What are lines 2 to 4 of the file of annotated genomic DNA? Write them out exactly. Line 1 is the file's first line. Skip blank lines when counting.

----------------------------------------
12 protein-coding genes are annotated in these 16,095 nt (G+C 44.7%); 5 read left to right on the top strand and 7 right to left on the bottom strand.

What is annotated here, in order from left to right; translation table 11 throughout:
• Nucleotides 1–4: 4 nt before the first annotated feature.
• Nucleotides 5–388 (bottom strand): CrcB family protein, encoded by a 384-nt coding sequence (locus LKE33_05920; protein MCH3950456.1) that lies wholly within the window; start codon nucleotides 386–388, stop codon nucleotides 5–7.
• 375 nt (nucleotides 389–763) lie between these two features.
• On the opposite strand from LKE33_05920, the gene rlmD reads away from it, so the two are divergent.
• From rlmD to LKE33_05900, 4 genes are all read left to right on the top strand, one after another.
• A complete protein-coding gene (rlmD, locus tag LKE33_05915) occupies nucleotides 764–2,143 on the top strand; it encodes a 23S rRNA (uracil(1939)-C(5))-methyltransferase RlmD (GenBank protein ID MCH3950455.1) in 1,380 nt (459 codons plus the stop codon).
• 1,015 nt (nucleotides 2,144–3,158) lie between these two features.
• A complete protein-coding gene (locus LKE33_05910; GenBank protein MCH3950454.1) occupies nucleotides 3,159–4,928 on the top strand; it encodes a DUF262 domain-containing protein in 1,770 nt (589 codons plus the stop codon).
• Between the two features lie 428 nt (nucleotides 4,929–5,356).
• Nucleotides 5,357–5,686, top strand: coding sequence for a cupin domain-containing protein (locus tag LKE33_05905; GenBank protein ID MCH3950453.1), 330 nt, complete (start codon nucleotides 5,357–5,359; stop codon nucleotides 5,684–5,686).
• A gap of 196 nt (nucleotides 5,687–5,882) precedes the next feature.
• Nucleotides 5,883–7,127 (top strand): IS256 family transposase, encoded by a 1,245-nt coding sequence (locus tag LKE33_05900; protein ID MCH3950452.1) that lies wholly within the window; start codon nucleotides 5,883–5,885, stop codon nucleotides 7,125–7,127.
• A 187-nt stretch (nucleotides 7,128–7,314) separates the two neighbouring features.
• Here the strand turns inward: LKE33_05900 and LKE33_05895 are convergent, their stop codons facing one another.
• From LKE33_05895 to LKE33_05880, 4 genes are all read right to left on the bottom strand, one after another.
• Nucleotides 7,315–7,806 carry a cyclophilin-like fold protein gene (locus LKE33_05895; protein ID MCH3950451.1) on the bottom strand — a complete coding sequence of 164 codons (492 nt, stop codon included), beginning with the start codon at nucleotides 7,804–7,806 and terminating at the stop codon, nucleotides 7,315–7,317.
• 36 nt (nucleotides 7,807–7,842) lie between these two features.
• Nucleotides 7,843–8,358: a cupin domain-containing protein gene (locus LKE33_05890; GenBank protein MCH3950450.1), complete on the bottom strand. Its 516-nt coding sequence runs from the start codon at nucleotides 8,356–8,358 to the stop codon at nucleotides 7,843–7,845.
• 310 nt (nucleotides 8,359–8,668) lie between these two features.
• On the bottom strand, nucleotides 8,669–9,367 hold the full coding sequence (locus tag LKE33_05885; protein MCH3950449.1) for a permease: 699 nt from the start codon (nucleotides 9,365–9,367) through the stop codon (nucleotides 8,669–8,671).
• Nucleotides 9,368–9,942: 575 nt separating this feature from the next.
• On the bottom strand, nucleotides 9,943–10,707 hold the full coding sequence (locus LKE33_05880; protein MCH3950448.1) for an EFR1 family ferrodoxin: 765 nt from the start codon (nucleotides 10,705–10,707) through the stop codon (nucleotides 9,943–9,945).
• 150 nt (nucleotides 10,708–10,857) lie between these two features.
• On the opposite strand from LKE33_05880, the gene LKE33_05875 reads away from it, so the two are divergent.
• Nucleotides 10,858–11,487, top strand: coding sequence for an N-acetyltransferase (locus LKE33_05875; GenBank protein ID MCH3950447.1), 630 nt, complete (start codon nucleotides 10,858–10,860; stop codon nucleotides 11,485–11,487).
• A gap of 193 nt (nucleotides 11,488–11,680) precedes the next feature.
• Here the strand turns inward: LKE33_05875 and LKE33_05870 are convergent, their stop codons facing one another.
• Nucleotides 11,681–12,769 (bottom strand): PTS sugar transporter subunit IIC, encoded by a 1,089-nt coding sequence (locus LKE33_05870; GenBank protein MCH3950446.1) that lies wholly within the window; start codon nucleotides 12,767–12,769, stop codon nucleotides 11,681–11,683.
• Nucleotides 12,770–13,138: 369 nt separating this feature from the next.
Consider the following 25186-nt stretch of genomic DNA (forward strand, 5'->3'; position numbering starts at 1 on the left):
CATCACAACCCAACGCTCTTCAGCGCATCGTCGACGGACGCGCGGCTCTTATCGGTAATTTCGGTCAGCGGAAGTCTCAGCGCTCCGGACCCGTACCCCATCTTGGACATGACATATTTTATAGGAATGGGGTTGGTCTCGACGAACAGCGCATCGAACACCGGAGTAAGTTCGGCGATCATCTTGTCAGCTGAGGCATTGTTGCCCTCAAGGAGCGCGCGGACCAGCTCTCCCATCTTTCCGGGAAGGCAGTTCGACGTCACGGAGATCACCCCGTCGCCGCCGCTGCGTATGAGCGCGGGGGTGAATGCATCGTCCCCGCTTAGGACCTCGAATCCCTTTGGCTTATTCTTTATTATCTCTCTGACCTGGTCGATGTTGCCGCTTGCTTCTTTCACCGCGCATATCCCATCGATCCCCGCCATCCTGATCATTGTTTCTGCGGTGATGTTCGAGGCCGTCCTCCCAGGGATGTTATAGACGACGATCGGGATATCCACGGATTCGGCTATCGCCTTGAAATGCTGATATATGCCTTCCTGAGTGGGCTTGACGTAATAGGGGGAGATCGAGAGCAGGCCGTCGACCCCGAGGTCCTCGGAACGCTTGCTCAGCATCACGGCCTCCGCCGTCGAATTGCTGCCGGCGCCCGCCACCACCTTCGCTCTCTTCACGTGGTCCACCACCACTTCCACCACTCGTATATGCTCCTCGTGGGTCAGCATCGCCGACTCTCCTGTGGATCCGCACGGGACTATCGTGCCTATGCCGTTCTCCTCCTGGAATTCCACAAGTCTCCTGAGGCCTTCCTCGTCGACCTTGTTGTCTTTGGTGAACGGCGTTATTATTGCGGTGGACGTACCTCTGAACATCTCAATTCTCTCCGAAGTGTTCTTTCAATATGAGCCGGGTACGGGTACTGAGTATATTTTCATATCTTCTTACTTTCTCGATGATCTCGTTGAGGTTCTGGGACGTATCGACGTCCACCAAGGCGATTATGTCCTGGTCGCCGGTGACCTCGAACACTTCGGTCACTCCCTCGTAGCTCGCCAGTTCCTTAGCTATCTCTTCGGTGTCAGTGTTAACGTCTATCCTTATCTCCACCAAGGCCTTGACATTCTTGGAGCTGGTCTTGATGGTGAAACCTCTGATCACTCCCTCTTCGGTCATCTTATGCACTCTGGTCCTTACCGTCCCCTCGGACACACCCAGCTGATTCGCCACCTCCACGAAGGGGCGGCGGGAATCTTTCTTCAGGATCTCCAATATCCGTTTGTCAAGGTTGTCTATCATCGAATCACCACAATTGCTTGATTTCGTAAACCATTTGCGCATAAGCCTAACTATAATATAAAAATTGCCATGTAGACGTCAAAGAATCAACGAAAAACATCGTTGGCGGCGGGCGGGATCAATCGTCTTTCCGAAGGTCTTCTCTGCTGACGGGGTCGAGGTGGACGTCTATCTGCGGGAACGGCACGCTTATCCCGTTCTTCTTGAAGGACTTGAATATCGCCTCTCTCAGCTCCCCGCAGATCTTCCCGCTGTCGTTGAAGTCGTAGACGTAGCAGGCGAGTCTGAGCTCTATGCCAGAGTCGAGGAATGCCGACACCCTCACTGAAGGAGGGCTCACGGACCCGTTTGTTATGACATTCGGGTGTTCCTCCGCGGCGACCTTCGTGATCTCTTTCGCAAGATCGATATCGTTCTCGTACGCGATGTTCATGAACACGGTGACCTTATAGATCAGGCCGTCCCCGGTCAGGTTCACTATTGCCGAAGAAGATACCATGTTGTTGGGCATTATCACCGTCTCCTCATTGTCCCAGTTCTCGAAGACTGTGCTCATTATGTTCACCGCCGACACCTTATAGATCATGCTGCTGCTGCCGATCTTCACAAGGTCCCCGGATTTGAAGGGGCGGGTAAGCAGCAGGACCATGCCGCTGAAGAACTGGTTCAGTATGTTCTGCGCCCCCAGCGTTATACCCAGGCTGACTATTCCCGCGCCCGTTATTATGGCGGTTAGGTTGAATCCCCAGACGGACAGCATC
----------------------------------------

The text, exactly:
What is annotated here, in order from left to right; translation table 11 throughout:
• Nucleotides 1–4: 4 nt before the first annotated feature.
• Nucleotides 5–388 (bottom strand): CrcB family protein, encoded by a 384-nt coding sequence (locus LKE33_05920; protein MCH3950456.1) that lies wholly within the window; start codon nucleotides 386–388, stop codon nucleotides 5–7.